A special judicial ethics tribunal in Alabama refused on Friday to allow the state’s controversial and currently suspended chief justice, Roy Stewart Moore, to resume his duties on the bench any time over the final years of his elected term. Unless his former colleagues on the state supreme court salvage his career, it would be over, because he could not seek election again — as he did successfully once before after being removed from office.
In a 50-page decision, the state Court of the Judiciary ruled unanimously that Moore had violated a variety of restrictions on judges’ ethics by telling lower court judges in the state last January that they did not have to obey the Supreme Court’s 2015 decision allowing same-sex marriges across the nation.
Relying on the Supreme Court’s declaration in a 1958 case that the federal judiciary is the “supreme” body in interpreting the Constitution, and thus its rulings apply everywhere in the nation, the state tribunal said Moore was simply wrong in declaring that the marriage ruling only applied to the four states directly involved in the 2015 cases, collectively named Obergefell v. Hodges.
Moore, the tribunal said, knew he was wrong about that, and yet went ahead last January to formally advise the state’s 68 probate judges — the officials who issue marriage licenses in the state — that they were forbidden to carry out that task because same-sex marriage was not allowed in Alabama.
Moore’s chief defense against the charges was that his January 2016 memorandum to the probate judges was intended only as a “status update” on the judicial situation with same-sex marriage.
Moore had been removed from the office of chief justice in November 2003 after the Court of the Judiciary ruled that he had wrongly defied a federal court order to remove a monument of the Ten Commandments from the state supreme court building.
But, after exploring the possibility of running for president, Moore sought a new six-year term as chief justice in November 2012, and won. His term is scheduled to run until January 2019. But, under the state constitution, the age limit for the chief justiceship is 70, and Moore will reach that age next February.
The ethics tribunal had the authority to remove him entirely from the chief justiceship, as it had done before, and that would have been the end of his term. But it noted that its nine members were not unanimous, as they would have had to be, to oust him completely. Instead, by a unanimous vote, they simply suspended him for the remaining 27 months in his term.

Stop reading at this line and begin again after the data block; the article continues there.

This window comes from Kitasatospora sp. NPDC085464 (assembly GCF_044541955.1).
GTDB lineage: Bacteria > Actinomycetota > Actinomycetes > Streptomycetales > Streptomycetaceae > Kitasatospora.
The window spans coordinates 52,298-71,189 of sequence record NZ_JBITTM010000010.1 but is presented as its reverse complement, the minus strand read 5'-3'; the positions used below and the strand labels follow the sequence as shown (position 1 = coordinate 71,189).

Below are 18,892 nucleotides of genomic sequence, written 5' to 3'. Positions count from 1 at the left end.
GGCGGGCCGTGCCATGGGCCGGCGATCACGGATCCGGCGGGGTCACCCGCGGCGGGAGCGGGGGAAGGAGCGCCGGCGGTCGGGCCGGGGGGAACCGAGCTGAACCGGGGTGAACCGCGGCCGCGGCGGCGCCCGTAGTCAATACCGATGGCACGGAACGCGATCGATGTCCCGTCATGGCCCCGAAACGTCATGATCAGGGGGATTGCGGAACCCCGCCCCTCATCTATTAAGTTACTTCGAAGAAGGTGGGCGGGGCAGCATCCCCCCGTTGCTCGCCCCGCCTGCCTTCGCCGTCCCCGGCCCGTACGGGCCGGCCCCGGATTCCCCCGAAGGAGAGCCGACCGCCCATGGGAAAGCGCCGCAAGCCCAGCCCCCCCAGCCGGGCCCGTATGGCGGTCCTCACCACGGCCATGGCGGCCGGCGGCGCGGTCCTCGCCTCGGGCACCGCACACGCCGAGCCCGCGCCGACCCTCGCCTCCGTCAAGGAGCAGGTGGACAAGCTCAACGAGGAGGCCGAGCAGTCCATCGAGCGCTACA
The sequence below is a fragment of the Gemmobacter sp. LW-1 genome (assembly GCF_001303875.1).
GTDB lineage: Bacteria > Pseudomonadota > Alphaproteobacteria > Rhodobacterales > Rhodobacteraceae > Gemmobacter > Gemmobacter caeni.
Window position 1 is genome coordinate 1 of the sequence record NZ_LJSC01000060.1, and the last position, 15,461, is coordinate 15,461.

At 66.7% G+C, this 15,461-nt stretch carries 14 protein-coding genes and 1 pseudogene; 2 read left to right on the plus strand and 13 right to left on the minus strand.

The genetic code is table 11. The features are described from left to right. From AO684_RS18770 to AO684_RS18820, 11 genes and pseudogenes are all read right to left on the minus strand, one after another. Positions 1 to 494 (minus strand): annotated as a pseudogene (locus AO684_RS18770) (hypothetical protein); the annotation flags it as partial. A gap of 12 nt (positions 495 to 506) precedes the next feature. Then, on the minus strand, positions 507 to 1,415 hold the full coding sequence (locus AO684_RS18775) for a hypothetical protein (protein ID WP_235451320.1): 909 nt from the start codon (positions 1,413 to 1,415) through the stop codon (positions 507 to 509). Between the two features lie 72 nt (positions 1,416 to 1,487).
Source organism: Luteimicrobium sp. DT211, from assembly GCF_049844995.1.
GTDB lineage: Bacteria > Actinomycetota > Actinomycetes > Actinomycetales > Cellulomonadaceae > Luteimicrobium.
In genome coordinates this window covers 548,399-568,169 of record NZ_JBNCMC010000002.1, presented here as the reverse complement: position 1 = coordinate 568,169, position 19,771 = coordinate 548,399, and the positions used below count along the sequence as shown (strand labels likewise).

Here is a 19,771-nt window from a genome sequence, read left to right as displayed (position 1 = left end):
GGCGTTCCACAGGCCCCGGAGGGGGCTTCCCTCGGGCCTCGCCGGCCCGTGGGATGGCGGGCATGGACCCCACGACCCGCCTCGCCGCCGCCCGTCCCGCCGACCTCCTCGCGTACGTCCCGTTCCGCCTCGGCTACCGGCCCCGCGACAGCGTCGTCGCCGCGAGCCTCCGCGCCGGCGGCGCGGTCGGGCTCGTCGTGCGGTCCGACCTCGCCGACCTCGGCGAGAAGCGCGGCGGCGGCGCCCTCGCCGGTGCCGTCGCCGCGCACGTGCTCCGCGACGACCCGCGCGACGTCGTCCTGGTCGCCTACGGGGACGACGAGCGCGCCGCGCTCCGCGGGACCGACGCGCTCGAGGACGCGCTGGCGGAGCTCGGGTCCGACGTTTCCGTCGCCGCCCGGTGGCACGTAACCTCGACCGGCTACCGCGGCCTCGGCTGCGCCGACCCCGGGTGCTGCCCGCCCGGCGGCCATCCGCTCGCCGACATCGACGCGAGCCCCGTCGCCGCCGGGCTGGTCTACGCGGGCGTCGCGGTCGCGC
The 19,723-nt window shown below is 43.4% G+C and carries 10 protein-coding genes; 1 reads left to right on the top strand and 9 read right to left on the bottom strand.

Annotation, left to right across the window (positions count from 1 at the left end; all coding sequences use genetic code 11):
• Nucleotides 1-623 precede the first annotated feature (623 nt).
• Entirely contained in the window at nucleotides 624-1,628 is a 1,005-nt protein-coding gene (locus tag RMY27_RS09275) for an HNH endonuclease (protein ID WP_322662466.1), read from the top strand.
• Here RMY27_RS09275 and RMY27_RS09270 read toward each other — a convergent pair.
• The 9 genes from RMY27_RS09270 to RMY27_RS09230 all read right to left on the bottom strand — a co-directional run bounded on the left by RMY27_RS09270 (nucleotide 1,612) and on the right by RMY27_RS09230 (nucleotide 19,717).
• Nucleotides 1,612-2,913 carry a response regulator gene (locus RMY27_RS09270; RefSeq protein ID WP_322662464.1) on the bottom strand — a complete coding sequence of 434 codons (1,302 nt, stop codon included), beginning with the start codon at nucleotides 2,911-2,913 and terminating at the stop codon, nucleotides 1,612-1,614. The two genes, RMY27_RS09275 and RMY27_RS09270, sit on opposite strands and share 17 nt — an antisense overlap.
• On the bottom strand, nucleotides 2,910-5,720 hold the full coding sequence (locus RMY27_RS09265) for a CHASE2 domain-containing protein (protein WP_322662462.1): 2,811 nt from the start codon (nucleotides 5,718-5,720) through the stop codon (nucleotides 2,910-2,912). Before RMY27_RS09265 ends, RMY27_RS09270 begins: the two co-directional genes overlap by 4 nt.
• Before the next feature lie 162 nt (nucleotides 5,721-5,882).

Had he been removed, the governor of Alabama could name a replacement. But, because he was only suspended, his term will continue to run and a replacement cannot be named. The court will simply continue with eight members.
Moore had not been on the bench since last May. At that time, another state agency, the Judicial Inquiry Commission, filed six charges of ethical code violations. The effect of the filing of those charges was to suspend him pending a trial before the Court of the Judiciary. That trial ended on Wednesday, and the court issued its ruling on Friday.
Although the Court of the Judiciary said some of its members did not personally agree with the Supreme Court’s same-sex marriage ruling, and did not think it was “well reasoned,” it noted that it “simply does not have the authority to reexamine” the issue of same-sex marriage. It went on to reach the conclusion that the Court’s ruling applied everywhere in the country.
Among the charges against Moore, aside from his stance on the Obergefell decision, was a complaint that his order to the probate judges not to issue marriage licenses was in direct defiance of a statewide order by a federal judge in Mobile, ordering all of those state judges to issue such licenses. He also was accused of defying a ruling by the U.S. Court of Appeals for the Eleventh Circuit, applying the Obergefell decision to Alabama.
Aside from his judicial service, Moore has been actively involved in the legal advocacy work of the Foundation for Moral Law, based in Montgomery, Ala. It defends individuals in cases involving claims of religious freedom. Moore served for a time as its president; his wife, Kayla Moore, currently is president.
(NOTE: Thanks to Howard Bashman for flagging the Alabama ruling on Friday. The text of the ruling, too large for this site, is available at a link on Howard’s How Appealing blog.)